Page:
Serjeant Charlton made Report from the Committee of Privileges and Elections, touching the Election of George Evelin Esquire, and Thomas Morrice Esquire, returned as Burgesses for Haslemore, in the County of Surry, by one Indenture; and James Gresham Esquire, and Challoner Chute Esquire, returned by another Indenture; and the Opinion of the Committee, that the Inhabitant Freeholders have only Voice in Election; and that the said Mr. George Evelin, and Mr. Thomas Morrice, had the Majority of Voices, and were duly elected, and ought to sit: And
A Petition of James Gresham Esquire; and another of Michaell Welland Esquire, and John Baldwin; touching the same Matter; were now read.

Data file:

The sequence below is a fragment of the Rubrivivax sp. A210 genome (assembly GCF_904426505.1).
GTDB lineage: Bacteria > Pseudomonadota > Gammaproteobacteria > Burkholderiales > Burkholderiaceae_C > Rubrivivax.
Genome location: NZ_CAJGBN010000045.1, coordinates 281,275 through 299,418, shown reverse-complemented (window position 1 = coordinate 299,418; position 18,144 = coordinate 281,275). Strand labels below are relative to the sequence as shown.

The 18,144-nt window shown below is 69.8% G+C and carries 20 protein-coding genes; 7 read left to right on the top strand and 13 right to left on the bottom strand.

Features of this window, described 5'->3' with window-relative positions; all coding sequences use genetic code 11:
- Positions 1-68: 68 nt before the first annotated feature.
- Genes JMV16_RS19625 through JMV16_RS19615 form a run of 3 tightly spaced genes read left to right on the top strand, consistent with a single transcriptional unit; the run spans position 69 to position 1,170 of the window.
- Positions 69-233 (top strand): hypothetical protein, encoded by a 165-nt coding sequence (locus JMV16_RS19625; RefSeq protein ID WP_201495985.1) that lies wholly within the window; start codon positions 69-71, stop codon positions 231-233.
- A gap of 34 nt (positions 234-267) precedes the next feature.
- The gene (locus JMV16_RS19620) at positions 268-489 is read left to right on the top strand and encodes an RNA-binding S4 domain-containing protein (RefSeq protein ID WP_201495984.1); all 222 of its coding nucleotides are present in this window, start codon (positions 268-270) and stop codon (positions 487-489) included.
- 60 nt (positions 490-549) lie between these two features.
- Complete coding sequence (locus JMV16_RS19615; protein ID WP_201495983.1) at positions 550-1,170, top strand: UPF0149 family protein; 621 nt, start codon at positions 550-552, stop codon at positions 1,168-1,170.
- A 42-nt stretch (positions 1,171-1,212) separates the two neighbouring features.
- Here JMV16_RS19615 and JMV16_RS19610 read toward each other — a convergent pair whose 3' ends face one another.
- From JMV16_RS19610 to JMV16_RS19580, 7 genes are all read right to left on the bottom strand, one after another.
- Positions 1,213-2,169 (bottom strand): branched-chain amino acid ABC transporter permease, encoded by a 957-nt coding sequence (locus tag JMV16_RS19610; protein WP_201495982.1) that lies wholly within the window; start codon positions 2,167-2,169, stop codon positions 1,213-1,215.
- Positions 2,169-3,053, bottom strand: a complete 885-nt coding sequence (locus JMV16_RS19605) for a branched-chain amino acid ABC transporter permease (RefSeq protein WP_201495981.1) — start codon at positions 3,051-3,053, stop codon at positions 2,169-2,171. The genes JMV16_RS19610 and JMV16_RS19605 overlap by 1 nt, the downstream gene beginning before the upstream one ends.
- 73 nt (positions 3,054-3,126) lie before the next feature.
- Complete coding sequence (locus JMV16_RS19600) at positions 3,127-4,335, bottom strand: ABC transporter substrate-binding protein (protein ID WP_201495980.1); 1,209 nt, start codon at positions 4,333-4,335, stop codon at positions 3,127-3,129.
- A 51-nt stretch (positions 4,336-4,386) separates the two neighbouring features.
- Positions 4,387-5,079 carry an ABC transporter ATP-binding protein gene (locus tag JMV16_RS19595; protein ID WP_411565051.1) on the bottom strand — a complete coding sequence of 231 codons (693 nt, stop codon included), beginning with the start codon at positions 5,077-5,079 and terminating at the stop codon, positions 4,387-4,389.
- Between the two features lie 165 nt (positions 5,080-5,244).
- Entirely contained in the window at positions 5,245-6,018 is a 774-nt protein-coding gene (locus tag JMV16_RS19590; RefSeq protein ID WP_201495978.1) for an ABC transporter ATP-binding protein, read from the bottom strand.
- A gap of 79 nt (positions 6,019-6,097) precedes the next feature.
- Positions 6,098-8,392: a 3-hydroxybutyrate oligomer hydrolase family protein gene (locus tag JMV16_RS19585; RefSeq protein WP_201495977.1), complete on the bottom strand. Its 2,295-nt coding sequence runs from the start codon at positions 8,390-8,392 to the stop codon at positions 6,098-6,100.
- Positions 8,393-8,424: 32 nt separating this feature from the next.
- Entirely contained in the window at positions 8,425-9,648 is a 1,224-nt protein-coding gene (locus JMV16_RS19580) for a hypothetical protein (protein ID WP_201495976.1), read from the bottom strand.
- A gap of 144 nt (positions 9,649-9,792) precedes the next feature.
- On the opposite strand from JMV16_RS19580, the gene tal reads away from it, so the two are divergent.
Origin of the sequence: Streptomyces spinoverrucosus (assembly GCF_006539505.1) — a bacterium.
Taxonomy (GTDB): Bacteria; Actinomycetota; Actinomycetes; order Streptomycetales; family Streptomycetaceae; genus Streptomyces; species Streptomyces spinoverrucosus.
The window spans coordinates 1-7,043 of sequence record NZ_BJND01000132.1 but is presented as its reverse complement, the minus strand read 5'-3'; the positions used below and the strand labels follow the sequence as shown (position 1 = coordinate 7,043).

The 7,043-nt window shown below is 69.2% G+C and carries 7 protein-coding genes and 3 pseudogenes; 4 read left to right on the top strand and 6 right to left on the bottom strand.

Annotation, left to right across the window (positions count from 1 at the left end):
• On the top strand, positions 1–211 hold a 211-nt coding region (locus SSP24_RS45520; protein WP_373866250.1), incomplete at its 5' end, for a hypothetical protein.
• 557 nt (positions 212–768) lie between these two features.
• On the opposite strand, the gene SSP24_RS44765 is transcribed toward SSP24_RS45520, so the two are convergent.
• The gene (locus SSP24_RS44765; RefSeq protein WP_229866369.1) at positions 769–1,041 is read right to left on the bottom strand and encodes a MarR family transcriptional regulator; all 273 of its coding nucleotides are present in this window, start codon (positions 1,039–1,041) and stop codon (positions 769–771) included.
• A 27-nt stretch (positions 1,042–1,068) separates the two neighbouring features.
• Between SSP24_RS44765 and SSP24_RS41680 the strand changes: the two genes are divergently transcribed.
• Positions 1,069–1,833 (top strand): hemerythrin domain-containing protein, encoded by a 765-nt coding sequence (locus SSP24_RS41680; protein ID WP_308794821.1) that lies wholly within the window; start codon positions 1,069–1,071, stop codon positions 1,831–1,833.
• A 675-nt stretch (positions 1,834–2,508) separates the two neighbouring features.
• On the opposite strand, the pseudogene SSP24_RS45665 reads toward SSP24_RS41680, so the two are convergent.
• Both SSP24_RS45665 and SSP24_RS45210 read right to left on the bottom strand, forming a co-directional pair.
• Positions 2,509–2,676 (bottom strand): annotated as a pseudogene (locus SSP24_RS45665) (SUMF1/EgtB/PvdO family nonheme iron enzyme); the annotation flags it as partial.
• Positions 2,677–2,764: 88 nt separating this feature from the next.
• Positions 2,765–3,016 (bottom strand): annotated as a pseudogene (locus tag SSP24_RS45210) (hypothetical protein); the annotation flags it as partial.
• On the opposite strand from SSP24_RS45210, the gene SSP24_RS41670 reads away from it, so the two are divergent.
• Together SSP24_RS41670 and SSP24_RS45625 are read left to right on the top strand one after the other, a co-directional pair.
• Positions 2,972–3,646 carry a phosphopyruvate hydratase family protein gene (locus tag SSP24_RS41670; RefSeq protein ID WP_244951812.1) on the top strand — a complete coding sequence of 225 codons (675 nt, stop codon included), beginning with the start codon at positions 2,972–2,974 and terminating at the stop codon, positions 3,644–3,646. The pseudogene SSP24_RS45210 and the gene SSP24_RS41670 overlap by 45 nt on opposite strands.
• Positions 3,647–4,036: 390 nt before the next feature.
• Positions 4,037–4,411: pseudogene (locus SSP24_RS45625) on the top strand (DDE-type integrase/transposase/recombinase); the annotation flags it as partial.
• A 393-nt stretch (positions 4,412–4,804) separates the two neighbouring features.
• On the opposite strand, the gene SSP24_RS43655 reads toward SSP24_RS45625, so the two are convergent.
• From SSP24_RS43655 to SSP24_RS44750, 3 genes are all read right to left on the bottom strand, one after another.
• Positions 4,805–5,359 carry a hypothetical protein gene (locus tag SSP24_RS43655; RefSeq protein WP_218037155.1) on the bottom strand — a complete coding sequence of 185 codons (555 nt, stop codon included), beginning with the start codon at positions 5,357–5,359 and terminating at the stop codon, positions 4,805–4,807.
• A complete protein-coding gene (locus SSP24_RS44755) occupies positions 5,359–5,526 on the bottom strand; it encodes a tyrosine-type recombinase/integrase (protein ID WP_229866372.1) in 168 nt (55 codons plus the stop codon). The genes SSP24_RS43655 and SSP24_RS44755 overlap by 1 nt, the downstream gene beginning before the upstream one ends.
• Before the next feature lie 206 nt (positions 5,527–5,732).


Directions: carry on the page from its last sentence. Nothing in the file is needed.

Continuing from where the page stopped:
Resolved, That this House doth agree with the Committee, that the Inhabitant Freeholders there have only Voice in Elections; and that the said Mr. George Evelin, and Mr. Thomas Morrice, had the Majority of Voices; and were duly elected; and ought to sit in this House as Burgesses for the said Borough of Haslemere.
And the said Mr. Serjeant Charleton further reporting, from the said Committee, that the Bailiff of Haslemere said, that, if they had but five Voices, he would have returned Mr. Chute and Mr. Gresham; and that it lay in his little Pate to return whom he pleased:
Resolved, That the Serjeant at Arms attending this House do bring the Bailiff of Haslemere in Custody to the Bar of this House, To-morrow Morning, to answer his Misdemeanor in making the Return for the said Borough, and to amend the Return of the Writ.
Instrument of Government, &c.